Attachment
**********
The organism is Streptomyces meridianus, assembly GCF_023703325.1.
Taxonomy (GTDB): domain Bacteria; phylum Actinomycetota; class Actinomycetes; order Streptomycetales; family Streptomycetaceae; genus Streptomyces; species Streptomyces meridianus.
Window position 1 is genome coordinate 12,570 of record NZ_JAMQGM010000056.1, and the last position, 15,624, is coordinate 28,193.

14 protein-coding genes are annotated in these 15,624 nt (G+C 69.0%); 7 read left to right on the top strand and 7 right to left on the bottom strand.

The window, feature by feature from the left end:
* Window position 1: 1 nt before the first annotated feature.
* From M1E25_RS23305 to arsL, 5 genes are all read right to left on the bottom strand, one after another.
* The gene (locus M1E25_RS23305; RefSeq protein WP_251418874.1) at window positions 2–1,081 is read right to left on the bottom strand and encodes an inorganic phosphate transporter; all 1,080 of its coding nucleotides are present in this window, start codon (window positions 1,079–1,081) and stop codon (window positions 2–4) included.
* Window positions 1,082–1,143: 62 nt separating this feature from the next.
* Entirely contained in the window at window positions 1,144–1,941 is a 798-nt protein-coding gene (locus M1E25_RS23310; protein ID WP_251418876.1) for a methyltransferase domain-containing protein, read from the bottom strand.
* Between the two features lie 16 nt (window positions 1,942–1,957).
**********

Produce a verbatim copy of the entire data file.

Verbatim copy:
The organism is Streptomyces meridianus, assembly GCF_023703325.1.
Taxonomy (GTDB): domain Bacteria; phylum Actinomycetota; class Actinomycetes; order Streptomycetales; family Streptomycetaceae; genus Streptomyces; species Streptomyces meridianus.
Window position 1 is genome coordinate 12,570 of record NZ_JAMQGM010000056.1, and the last position, 15,624, is coordinate 28,193.

14 protein-coding genes are annotated in these 15,624 nt (G+C 69.0%); 7 read left to right on the top strand and 7 right to left on the bottom strand.

The window, feature by feature from the left end:
* Window position 1: 1 nt before the first annotated feature.
* From M1E25_RS23305 to arsL, 5 genes are all read right to left on the bottom strand, one after another.
* The gene (locus M1E25_RS23305; RefSeq protein WP_251418874.1) at window positions 2–1,081 is read right to left on the bottom strand and encodes an inorganic phosphate transporter; all 1,080 of its coding nucleotides are present in this window, start codon (window positions 1,079–1,081) and stop codon (window positions 2–4) included.
* Window positions 1,082–1,143: 62 nt separating this feature from the next.
* Entirely contained in the window at window positions 1,144–1,941 is a 798-nt protein-coding gene (locus M1E25_RS23310; protein ID WP_251418876.1) for a methyltransferase domain-containing protein, read from the bottom strand.
* Between the two features lie 16 nt (window positions 1,942–1,957).